Today, doctors, therapists, and dietitians understand the importance that food plays not only in physical well-being, but also in maintaining a healthy mood. For over a decade now, scientific studies have pointed to the connection between your gut and your brain, and the impact that your diet can have on your day to day emotional state.
In one of the most well-known examples, about ten years ago a groundbreaking study found that women who ate a Mediterranean-style diet high in fruits, veggies, whole grains, and fish (with only moderate red meat) had better moods compared to those who ate diets high in refined carbs and added sugar. Since then, several other trials have validated the various ways in which food can impact mood.
Below, learn how you can structure your diet to support mental health, plus specific foods with mood-boosting properties.
What does a mood-boosting diet look like?
There’s no hard and fast set of rules, but as of right now, most of the research has been done on Mediterranean-style diets—eating patterns that emphasizes veggies, fruits, legumes, whole grains, nuts, seeds, olive oil, fish, fermented foods, and some meat and dairy, while limiting sugars, refined carbs, and processed foods.
A mood-supporting diet should also contain sufficient levels of all essential nutrients as well as fiber, probiotics, and polyphenols. Specific foods have been associated with an elevated mental state, too, especially when eaten in the context of an overall nutritious diet. Discover some below!
9 legitimately mood-boosting foods
1. Fatty fish
Fatty fish such as salmon, sardines, mackerel, and anchovies are rich in the long-chain omega-3 fatty acids EPA and DHA. Omega-3s are important components of brain cell membranes and they play a role in regulating cell signaling within dopamine and serotonin pathways, which may contribute to their positive effect on mood.
2. Nuts and seeds
Nuts and seeds are jam-packed with healthy fats. In fact, chia seeds, flaxseeds, and sacha inchi are top sources of alpha-linolenic acid (ALA), a plant-based omega-3 that’s converted into longer-chain omega-3s in the body.
Many nuts and seeds are also potent sources of the minerals zinc, selenium, magnesium, and iron. Getting the recommended daily amount of these minerals helps support a healthy nervous system and cognitive function.
3. Probiotic-rich fermented foods
Kombucha, kefir, kimchi, and yogurt are fermented foods containing live probiotic bacteria, which can help fortify your gut microbiome. This is important, since emerging research suggests there’s quite a bit of cross-talk between the gut and the brain via the gut-brain axis. The gut also produces a large percentage of the body’s serotonin, so it’s really in your best interest to keep it healthy!
4. Legumes (beans, lentils, chickpeas)
Fiber-rich plant foods like beans and lentils are naturally packed with fiber—1 cup of cooked lentils packs 16 grams of fiber, which is 64% of your daily value—and fiber is the fuel your good gut bacteria need in order to thrive! As mentioned above, a well functioning gut microbiome is key for healthy communication between the gut and brain. Beans and legumes are also a great source of mood-supporting potassium, magnesium, zinc, folate, B vitamins, and zinc.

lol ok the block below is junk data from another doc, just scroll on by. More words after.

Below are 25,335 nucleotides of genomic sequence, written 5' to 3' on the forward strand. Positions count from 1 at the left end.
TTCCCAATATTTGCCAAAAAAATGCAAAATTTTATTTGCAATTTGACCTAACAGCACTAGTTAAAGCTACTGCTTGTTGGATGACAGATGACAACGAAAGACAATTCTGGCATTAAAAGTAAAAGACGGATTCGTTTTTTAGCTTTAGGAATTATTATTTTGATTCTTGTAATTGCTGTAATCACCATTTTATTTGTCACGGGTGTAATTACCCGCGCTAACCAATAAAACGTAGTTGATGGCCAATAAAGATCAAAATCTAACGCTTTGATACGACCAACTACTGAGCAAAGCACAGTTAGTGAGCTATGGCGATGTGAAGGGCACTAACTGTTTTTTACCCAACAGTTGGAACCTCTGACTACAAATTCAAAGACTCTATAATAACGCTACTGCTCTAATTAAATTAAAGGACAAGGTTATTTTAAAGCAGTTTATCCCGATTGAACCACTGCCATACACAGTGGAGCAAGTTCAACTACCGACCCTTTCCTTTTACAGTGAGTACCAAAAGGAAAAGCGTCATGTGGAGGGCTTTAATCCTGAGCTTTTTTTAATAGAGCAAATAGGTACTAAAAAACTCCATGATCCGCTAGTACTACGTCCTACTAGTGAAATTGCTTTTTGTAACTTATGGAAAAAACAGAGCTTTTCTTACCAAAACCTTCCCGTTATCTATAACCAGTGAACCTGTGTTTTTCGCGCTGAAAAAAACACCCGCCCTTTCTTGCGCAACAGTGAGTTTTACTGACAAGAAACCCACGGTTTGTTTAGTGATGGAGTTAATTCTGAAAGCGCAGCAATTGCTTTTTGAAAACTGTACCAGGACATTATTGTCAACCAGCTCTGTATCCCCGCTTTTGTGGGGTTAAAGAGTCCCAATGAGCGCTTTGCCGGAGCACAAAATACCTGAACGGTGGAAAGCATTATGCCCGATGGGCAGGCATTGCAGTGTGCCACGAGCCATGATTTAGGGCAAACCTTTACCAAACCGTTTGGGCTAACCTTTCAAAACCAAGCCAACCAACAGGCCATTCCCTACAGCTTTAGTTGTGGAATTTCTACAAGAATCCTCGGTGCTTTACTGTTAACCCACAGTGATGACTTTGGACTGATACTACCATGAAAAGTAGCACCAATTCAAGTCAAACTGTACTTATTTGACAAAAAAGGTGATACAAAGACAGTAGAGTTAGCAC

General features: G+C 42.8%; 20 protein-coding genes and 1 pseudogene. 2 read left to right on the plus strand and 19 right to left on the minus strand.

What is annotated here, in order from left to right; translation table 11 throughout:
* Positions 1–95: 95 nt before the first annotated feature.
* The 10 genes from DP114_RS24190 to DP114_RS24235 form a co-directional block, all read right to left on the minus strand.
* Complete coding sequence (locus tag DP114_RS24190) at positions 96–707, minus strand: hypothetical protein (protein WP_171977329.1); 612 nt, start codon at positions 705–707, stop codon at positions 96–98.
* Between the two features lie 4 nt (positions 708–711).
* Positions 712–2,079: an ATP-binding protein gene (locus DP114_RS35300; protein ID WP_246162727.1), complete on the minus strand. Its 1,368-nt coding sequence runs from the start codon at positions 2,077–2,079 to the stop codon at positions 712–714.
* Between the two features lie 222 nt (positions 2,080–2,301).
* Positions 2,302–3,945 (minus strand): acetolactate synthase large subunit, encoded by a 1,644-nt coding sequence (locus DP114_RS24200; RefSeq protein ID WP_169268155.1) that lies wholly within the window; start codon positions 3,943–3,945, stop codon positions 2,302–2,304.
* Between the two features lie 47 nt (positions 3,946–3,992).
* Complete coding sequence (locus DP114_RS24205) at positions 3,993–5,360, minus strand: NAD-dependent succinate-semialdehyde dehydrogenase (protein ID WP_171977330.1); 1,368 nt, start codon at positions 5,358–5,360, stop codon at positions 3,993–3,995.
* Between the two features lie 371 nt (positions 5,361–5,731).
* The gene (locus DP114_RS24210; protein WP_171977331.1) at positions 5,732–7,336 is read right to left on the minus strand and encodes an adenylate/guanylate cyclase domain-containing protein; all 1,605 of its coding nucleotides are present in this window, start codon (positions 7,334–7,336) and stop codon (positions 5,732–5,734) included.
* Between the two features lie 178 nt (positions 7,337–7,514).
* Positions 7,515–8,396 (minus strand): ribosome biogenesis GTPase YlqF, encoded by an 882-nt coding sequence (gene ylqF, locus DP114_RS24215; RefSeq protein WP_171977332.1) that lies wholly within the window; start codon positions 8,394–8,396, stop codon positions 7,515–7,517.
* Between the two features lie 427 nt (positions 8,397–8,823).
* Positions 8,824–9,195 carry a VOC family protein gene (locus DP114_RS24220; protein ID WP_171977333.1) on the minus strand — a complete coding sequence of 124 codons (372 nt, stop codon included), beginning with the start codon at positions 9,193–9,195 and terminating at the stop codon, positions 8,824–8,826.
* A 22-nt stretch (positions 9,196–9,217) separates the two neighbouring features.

Berries are a rich source of anthocyanins, a type of polyphenol that combats oxidative stress, supports brain health, and has been associated with better mood. Berries are also packed with fiber and vitamin C which is an antioxidant that helps maintain the integrity and function of nerve cells.
6. Dark leafy greens
Kale, spinach, arugula, Swiss chard, and other dark leafy greens pack the biggest bang for your nutritional buck. They share many of the same mood-boosting nutrients as berries, including fiber, vitamin C, and polyphenols. They’re also a good source of B vitamins (particularly folate), vitamin A, and minerals such as potassium, magnesium, and iron, which work together to support optimal mental health. Iron, for example, helps support a healthy mood, focus, and energy levels by aiding in the transport of oxygen throughout the body, including to the brain.
Imbalanced blood sugar can lead to spikes and dips in energy levels, which make you more prone to feeling anxious. Two big nutrients that slow the absorption of sugar and maintain stable blood sugar levels are healthy fats and fiber—and avocado is absolutely packed with them. One avocado contains 20+ grams of fat (mostly healthy monounsaturated fats) and 13 grams of fiber. Plus, avocado packs 14% of your daily value for calming magnesium.
8. Chili pepper
Spices and herbs can be a simple way to ramp up the flavor and mood-boosting potential of your meal. In general, herbs and spices tend to be a great source of beneficial polyphenols.
9. Dark chocolate
There’s a reason you might start to crave chocolate when you’re stressed. Dark chocolate and cocoa powder are a great source of magnesium—an essential mineral that relaxes your body and plays a vital role in healthy nervous system functioning. Dark chocolate is also a source of polyphenols (called flavonoids) and the serotonin-precursor tryptophan, which support cognitive health and mood.